I hear the rumblings already. “What a load of codswallop, Pease? Of course the pipe matters.” Sure it does, but I can’t count how many times I’ve read similar words to those in the title, and it always makes me a little crazy. Maybe you’re one of those who believes that the briar thing is a load of bogus, that a pipe is nothing more than a vessel in which tobacco is combusted to deliver its smoke to your taste receptors, and once broken in, they’re all about the same. Whichever side of the street you might be on, now that I have your attention, let’s go spelunking a bit, and see what might be found in those dark and spooky caves.
Quite a few years ago, I had a beautiful pipe, made by a well-known artisan. I’ve had quite a few great pipes from this maker over the years. What was surprising, in this case, was that smoking the thing was like sipping sun-baked swamp ooze through a soda straw in July. It was like nothing I’d ever experienced. Recalling it all these years later, words like “putrid,” “rank,” and “vile” shudder into my consciousness. Maybe it wasn’t quite as bad as all that, but time has a way of either attenuating or amplifying things that fall outside of the experiential norm; that’s how fish stories work. Regardless, the thing cruelly transformed even the sweetest smoking of tobaccos into a mouthful of roasted awfulness.
I called the maker to see if he might shed some light. He explained that he’d gotten some briar from a different source than usual, and the few pipes he’d made from it tasted “a little bad,” exhibiting that his talent for understatement was as well developed as his skill in pipe-making. I’d gotten one of those. He said he’d send me a new pipe, and insisted I do what he’d done with the rest of the blocks, and burn the other. No dice. Here was an experiment in the making.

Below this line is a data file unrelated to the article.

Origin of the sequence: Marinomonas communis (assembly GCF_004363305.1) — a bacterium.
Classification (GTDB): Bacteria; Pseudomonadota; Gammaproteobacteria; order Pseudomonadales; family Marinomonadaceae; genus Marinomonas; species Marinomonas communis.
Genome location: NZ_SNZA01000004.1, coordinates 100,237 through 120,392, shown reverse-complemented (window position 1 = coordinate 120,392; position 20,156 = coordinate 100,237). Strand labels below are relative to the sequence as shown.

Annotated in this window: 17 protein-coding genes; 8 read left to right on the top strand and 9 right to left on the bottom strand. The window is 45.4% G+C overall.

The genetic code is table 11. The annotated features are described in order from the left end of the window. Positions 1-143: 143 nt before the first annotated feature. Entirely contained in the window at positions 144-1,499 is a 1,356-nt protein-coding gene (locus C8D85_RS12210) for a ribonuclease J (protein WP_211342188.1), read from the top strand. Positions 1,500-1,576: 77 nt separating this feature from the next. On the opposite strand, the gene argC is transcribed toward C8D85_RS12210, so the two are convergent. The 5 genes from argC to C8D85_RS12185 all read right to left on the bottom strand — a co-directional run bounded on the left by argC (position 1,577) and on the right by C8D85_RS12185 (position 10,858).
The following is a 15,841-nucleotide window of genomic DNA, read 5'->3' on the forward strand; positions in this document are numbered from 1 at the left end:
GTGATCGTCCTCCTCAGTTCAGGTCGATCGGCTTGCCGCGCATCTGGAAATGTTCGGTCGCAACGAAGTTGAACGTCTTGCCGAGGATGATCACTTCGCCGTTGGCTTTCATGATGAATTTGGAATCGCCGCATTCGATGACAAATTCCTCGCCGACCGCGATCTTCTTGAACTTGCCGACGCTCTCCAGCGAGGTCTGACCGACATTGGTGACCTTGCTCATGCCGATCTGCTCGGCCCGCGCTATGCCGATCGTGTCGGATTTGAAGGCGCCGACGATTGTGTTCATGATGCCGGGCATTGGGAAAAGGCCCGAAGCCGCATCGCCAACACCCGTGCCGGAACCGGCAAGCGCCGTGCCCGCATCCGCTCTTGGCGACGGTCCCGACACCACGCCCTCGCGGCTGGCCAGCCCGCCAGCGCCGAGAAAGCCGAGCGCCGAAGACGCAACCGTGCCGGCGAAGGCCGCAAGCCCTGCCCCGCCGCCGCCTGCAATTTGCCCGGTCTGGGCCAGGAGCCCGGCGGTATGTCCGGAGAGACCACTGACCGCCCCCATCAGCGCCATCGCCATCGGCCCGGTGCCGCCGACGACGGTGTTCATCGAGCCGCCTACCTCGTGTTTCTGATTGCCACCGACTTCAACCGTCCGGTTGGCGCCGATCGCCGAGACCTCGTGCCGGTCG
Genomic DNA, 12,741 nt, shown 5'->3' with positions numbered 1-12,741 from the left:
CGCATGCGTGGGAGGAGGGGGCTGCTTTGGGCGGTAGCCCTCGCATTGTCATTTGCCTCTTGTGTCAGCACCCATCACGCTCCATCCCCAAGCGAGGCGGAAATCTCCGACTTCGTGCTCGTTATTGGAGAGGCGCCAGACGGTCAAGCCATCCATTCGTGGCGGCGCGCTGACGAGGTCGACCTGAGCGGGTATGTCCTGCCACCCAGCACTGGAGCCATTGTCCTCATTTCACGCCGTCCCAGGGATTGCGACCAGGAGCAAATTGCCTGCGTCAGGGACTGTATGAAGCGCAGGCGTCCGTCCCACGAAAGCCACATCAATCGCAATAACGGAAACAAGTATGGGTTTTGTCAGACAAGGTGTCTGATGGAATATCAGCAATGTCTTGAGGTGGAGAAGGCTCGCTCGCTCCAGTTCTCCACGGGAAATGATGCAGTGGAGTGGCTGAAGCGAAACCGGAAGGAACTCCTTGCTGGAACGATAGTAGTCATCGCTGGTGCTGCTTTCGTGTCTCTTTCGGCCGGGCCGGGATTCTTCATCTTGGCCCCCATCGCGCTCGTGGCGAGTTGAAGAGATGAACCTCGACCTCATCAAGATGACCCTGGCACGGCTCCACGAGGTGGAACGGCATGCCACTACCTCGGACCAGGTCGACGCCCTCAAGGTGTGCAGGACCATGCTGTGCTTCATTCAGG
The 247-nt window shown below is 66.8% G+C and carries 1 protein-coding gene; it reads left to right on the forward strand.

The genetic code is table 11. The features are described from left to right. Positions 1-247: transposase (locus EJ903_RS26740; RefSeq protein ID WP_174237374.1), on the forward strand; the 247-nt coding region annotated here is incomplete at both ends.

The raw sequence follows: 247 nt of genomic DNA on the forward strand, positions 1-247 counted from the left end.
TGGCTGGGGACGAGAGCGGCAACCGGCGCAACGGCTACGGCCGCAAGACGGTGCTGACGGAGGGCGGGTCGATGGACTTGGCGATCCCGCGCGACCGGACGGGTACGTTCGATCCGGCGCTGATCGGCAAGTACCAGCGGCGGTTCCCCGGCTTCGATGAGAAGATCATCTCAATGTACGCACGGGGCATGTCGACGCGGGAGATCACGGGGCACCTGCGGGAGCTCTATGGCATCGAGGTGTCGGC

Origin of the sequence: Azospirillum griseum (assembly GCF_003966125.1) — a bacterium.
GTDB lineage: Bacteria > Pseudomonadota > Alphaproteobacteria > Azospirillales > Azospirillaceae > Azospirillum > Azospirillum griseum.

I tried everything I could to redeem the thing. I smoked the hell out of it with every kind of tobacco, suffering through each bowl, hoping to rid it of its awfulness. I soaked the bowl in alcohol, and a few other organic solvents. I steamed it. I baked it in the oven. I put it in a microwave. I sanded the walls back to bare wood and sent it to Larry Roush to apply his treatment and bowl coating. I subjected it to every abuse I could think of. Nothing worked. Finally, after over a year of messing with it, I gave in and gave up, and respecting my friend’s original wishes, set fire to the heinous thing.
The point of this tale is not to puff up my own silly perseverance in the name of pipe science, but to illustrate that the briar from which a pipe is made has more to do with the way it tastes than any other single thing in pipe making. So-called “engineering” certainly has much influence on how well a pipe smolders tobacco, and will therefore affect how a pipe smokes, and to some extent the flavors we perceive as a result, but the wood is number one. A bad pipe can arguably be made from great briar, but a great pipe can never be made from bad wood, no matter how much attention is paid to the details.
Pipe makers throughout history have known this, and many have developed their own techniques of preparing the wood to maximize consistency and improve the smoking qualities of the pipes they make, but it all starts in the ground where the burl grows, and continues with the processing of that burl.